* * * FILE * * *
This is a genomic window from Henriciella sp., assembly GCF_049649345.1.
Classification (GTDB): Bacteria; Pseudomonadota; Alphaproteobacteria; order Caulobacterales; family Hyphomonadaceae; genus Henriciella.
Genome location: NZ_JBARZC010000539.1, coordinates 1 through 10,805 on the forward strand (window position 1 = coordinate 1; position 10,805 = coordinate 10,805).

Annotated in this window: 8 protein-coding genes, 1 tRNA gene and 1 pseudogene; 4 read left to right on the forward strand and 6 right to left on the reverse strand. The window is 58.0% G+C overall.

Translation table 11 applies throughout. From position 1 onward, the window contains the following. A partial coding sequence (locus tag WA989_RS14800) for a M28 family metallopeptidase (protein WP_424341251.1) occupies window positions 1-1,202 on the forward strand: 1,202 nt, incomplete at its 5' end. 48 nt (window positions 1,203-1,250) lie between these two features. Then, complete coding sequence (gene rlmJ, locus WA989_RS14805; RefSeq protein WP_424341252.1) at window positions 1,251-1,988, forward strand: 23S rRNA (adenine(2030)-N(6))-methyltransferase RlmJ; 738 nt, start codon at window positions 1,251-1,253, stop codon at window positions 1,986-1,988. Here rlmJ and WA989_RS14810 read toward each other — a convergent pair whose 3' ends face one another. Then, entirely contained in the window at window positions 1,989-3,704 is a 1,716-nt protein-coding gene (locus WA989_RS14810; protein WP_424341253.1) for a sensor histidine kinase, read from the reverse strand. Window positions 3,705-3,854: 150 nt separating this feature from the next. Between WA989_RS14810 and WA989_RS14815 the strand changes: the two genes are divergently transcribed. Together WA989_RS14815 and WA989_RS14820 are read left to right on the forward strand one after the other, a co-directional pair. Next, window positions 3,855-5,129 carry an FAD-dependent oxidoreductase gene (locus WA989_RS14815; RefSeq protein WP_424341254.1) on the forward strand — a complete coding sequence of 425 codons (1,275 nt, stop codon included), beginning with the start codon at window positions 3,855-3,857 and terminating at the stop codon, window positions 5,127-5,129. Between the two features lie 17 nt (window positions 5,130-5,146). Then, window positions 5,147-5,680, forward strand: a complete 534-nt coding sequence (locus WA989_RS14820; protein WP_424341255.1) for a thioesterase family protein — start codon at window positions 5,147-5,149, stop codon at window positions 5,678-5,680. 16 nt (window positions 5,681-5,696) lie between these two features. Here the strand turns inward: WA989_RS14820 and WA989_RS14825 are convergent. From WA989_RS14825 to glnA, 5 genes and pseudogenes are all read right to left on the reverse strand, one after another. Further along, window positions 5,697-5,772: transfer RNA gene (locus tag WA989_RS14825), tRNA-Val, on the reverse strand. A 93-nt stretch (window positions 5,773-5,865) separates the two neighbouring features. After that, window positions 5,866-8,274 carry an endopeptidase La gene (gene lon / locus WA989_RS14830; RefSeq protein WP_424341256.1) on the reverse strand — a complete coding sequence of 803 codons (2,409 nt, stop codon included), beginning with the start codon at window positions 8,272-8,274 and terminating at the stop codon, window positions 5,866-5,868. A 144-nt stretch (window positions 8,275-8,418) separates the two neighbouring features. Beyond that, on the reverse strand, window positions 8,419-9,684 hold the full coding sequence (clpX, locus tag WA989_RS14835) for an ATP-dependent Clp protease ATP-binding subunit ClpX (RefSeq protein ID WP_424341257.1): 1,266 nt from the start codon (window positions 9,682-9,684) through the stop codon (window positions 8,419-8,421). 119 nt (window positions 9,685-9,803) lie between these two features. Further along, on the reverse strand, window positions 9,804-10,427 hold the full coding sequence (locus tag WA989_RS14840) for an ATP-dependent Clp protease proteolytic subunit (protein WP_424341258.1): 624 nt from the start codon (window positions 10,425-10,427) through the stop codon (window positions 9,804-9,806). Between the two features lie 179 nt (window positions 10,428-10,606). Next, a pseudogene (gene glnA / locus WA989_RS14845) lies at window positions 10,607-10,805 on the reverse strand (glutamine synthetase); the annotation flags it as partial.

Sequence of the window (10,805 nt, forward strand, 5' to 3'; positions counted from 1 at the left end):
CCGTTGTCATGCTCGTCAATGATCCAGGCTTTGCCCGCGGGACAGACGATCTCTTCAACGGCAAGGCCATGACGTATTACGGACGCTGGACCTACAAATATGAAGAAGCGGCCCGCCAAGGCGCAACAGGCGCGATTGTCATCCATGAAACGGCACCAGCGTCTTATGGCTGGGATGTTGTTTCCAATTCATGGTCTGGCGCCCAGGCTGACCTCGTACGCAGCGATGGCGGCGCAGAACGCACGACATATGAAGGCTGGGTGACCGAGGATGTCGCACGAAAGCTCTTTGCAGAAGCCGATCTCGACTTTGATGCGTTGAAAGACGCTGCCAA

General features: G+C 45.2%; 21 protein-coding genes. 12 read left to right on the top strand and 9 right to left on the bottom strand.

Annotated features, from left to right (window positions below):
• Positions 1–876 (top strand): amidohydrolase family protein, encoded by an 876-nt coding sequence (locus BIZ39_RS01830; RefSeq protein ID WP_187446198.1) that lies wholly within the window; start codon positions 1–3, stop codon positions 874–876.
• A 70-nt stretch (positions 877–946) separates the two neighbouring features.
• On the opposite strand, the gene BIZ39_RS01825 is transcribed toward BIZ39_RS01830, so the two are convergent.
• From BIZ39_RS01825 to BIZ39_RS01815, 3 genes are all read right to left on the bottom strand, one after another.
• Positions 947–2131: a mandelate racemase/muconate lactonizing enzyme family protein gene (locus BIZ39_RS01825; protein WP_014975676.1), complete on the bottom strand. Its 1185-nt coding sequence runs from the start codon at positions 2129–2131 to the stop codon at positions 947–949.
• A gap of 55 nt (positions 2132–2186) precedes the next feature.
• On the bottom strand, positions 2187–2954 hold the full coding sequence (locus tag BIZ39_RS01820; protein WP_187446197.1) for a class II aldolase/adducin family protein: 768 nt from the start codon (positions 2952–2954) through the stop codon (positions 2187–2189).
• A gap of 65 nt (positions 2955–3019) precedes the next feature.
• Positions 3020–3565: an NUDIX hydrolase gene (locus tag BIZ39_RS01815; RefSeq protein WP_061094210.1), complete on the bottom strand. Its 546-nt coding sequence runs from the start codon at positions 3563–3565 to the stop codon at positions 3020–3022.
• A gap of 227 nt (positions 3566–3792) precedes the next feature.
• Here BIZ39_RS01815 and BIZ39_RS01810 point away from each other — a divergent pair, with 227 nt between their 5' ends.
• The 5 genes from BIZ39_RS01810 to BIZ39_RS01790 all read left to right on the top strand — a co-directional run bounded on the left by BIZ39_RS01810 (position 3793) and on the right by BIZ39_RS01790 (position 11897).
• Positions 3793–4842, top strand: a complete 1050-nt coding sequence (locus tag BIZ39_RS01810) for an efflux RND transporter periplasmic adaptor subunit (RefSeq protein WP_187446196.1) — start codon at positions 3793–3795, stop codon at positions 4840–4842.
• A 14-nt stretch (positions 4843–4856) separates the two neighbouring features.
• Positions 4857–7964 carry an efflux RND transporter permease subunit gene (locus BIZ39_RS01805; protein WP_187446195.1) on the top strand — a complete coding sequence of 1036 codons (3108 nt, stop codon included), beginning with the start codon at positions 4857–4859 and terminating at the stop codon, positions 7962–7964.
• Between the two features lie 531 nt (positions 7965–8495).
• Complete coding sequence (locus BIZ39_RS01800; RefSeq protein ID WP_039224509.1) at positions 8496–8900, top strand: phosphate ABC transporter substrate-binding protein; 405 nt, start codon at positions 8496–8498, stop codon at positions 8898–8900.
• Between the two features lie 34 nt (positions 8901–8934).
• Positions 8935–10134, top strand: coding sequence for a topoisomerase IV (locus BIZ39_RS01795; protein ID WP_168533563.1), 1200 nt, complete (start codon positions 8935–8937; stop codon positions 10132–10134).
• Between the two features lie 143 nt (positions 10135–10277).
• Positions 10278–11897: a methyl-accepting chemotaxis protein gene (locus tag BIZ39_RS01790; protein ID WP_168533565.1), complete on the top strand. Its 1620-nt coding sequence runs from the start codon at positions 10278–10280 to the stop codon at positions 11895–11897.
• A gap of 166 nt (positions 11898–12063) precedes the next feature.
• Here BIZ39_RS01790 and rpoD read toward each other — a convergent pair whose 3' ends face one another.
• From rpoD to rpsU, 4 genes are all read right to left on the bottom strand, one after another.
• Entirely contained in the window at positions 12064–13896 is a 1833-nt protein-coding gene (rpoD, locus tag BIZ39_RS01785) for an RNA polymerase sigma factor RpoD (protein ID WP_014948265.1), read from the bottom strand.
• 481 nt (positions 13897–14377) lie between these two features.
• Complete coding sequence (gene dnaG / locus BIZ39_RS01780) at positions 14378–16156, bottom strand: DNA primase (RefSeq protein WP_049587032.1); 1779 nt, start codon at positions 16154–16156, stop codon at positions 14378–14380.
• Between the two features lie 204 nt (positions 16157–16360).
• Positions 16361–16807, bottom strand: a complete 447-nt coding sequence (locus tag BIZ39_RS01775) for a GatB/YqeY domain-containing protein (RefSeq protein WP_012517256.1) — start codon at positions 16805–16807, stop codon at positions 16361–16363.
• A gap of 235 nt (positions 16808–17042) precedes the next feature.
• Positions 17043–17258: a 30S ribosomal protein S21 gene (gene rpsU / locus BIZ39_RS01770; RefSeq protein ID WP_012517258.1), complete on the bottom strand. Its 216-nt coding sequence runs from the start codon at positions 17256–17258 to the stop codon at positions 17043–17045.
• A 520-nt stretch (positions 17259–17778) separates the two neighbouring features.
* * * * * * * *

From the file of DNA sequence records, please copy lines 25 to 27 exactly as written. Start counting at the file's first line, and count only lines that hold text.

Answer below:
• Between the two features lie 531 nt (positions 7965–8495).
• Complete coding sequence (locus BIZ39_RS01800; RefSeq protein ID WP_039224509.1) at positions 8496–8900, top strand: phosphate ABC transporter substrate-binding protein; 405 nt, start codon at positions 8496–8498, stop codon at positions 8898–8900.
• Between the two features lie 34 nt (positions 8901–8934).